Cinnamon 1Cinnamon is best known as a spice, used in foods and drinks, but extracts from cinnamon tree bark have also been used traditionally as medicine throughout the world. It has a wonderful flavor and can not only be used for playful meals but can also be taken as pills for those who may not be so fond of the flavor.
Like many things in the health world, the research is mixed, but some research has found that a specific type of cinnamon, cassia cinnamon, may lower blood sugar2blood glucose 3The Study in people with diabetes 4diabetes. However, other studies have not found a benefit. There are other types of cinnamon that have shown benefits5The Study too, but the cassia cinnamon seems to be the most studied. Some studies6The Study suggest a significant reduction in triglycerides among those with high triglycerides. Studies of cinnamon for lowering cholesterol 7lowering cholesterol and treating yeast infections 8yeast infections in people with HIV9HIV have been inconclusive. Further research has found potential in many other areas10Review Article, such as antimicrobial11An antimicrobial is an agent that kills microorganisms or stop their growth. Antimicrobial medicines can be grouped according to the microorganisms they act primarily against., antiviral, antioxidant, antitumor, antihypertension12lowers high blood pressure, antilipemic13Used in the treatment of high levels of fats, such as cholesterol, in the blood. They are called lipid-lowering drugs., antidiabetes, gastroprotective14Helps protect the stomach and other parts of the gastric system, immunomodulatory15a chemical agent (as methotrexate or azathioprine) that modifies the immune response or the functioning of the immune system (as by the stimulation of antibody formation or the inhibition of white blood cell activity), and stress response16The Study benefits.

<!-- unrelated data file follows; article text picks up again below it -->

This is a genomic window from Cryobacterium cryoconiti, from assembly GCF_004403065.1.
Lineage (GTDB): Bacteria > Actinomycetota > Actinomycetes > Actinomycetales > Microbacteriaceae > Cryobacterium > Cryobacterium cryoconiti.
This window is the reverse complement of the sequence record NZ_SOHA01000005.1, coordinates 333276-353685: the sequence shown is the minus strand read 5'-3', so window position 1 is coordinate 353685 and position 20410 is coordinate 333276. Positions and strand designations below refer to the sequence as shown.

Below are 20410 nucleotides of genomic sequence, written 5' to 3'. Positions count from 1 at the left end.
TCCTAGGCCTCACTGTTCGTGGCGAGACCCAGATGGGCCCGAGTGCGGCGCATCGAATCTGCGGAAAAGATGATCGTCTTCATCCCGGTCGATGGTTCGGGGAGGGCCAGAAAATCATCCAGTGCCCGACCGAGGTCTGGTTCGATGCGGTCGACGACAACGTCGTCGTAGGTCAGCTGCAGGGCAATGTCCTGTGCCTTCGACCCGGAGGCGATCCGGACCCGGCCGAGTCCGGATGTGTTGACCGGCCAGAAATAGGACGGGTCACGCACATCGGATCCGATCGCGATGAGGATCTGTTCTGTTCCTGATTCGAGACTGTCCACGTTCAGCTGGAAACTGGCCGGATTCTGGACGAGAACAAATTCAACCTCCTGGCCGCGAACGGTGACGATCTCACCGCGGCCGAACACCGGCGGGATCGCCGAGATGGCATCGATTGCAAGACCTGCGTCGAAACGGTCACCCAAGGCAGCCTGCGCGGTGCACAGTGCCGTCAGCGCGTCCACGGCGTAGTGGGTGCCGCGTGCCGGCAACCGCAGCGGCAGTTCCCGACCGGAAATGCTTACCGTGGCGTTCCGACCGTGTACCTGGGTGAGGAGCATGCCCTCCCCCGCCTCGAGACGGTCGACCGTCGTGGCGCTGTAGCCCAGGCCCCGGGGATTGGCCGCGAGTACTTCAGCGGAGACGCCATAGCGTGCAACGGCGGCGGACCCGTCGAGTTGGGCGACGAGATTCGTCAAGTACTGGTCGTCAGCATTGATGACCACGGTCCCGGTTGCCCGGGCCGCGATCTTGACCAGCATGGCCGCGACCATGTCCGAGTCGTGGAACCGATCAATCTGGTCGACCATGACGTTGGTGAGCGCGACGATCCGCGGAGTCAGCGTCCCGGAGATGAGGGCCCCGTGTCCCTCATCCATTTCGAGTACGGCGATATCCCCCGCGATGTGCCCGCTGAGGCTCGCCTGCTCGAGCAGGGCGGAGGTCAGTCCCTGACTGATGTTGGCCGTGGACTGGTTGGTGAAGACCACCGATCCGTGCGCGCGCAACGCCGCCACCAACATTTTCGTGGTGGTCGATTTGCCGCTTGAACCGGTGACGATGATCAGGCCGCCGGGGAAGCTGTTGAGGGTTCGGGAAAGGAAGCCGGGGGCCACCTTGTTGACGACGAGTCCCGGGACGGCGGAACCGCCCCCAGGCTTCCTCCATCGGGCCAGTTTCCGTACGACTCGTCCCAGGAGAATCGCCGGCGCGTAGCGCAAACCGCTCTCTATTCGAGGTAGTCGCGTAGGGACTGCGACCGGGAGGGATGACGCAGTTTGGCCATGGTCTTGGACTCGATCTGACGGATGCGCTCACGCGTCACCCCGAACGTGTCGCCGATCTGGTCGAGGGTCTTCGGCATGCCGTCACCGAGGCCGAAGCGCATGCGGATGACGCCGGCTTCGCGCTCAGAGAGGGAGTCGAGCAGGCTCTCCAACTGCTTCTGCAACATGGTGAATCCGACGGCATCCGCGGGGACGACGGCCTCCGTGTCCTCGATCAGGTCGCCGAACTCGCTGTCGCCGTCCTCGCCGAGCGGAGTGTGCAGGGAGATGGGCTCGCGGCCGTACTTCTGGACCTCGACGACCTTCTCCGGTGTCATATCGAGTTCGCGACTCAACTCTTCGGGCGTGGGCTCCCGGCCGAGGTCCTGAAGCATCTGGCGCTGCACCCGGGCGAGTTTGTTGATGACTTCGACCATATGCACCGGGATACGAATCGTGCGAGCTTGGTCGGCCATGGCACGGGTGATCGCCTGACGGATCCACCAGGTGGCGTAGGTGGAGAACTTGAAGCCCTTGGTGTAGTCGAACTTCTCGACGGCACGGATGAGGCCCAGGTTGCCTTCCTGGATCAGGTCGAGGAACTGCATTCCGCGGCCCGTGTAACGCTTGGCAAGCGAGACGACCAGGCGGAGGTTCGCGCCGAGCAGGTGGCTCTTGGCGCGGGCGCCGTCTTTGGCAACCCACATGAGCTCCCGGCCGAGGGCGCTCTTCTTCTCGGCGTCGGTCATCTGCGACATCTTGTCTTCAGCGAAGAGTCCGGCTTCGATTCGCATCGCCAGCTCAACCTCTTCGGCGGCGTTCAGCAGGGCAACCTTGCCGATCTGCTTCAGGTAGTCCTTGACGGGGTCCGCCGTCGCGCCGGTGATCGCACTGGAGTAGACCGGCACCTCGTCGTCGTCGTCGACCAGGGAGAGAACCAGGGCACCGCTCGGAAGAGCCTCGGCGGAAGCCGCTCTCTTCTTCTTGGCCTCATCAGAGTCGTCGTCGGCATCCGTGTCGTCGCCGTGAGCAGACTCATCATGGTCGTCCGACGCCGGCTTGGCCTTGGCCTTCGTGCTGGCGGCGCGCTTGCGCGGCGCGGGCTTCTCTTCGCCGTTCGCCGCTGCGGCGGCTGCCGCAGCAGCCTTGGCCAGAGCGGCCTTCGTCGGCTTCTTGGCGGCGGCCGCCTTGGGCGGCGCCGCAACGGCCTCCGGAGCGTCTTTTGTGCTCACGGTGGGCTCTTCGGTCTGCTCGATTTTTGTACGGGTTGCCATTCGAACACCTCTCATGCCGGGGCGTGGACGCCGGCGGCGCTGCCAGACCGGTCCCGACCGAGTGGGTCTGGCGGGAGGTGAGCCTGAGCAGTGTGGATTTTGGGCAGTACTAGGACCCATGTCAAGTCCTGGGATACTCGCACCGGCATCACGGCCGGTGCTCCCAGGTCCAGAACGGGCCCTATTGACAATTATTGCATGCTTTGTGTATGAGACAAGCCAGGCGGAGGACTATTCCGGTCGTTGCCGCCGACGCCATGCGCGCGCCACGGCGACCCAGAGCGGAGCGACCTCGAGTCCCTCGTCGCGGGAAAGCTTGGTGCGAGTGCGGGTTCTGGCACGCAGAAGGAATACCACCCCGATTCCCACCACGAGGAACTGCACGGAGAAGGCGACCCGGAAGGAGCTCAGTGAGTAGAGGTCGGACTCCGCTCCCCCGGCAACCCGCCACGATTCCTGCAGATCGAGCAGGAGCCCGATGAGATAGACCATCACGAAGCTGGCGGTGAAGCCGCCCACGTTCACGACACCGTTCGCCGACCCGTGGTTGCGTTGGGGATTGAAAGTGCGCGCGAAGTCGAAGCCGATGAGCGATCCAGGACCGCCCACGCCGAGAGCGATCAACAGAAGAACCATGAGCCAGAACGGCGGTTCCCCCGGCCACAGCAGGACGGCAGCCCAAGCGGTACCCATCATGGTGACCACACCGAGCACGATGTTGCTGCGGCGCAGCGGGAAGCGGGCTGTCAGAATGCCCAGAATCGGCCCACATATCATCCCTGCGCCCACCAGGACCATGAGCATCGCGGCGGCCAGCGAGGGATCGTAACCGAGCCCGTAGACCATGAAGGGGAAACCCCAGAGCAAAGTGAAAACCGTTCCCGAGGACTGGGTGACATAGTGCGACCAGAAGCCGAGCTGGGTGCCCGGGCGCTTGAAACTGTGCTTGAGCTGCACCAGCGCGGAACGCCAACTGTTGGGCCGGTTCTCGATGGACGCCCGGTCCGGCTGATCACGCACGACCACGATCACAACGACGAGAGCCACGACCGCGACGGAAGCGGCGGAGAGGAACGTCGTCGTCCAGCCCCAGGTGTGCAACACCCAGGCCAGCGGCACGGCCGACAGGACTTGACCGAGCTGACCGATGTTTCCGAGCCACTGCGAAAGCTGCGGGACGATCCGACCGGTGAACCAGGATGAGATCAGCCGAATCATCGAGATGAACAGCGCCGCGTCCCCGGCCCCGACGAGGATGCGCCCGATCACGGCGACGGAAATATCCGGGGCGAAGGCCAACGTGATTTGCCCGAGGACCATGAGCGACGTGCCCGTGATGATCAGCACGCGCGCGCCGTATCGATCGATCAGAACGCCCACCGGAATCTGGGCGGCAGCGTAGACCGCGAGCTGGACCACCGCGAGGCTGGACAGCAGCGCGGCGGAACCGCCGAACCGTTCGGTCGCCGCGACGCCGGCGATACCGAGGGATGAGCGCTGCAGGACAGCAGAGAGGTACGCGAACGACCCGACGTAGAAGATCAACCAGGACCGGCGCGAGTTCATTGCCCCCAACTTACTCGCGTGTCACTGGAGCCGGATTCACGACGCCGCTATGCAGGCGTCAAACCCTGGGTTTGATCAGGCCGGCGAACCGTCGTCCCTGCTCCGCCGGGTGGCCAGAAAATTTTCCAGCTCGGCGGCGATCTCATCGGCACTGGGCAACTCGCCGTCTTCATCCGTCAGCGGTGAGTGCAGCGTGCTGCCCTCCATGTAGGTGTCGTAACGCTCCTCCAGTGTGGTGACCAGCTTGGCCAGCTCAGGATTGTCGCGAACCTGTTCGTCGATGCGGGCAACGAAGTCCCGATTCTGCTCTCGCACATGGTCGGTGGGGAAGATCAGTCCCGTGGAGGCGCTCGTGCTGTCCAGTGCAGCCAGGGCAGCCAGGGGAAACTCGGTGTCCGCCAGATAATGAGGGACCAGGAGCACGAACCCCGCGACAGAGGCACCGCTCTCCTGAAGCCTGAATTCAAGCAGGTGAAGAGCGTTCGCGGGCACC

Some lab studies have found that cinnamon may reduce inflammation, have antioxidant17antioxidant and antibacterial effects. Other, more recent, studies18The Study have tested the effectiveness of cinnamon oil and found similar results to the powder form. it’s unclear what the exact implications are for people. It appears that cinnamon may help in many ways, but it may not make enough difference on its own to be the powerful remedy we are often looking for.
There is no established dose, but some recommend 1/2 to 1 teaspoon (2-4 grams) of powder a day. Some studies have used between 1 gram and 6 grams of cinnamon. Be careful though, because very high doses may be toxic, often from a high chromium19 chromium picolinate buildup in the body. The chromium itself has many benefits, but in high doses, it builds up and causes problems. Dr. Stearns, talking to the New York Times, said that, “Chromium accumulates in the body and you can get much higher levels in the tissues. Once inside a cell, it is very slow to leave.”20News Article The compared benefits of low versus high doses of cinnamon show little difference, so there is no need to take extra risks with a high dose.
- Side effects. Cinnamon usually causes no side effects. Heavy use of cinnamon may irritate the mouth and lips, causing sores. In some people, it can cause an allergic reaction. Applied to the skin, it might cause redness and irritation.
- Risks. Very high quantities of cassia cinnamon may be toxic, particularly in people with liver problems. Because cinnamon may lower blood sugar, people with diabetes may need to adjust their treatment if they use cinnamon supplements. An ingredient in some cinnamon products, coumarin, may cause liver problems; but the amount of this compound ingested is usually so small that this wouldn’t happen for most people. Given the lack of evidence about its safety, cinnamon — as a treatment — is not recommended for children or for women who are pregnant or breastfeeding.
- Interactions. If you take any medication regularly, talk to your doctor before you start using cinnamon supplements. They could interact with antibiotics, diabetes drugs, blood thinners, heart medicines, and others.
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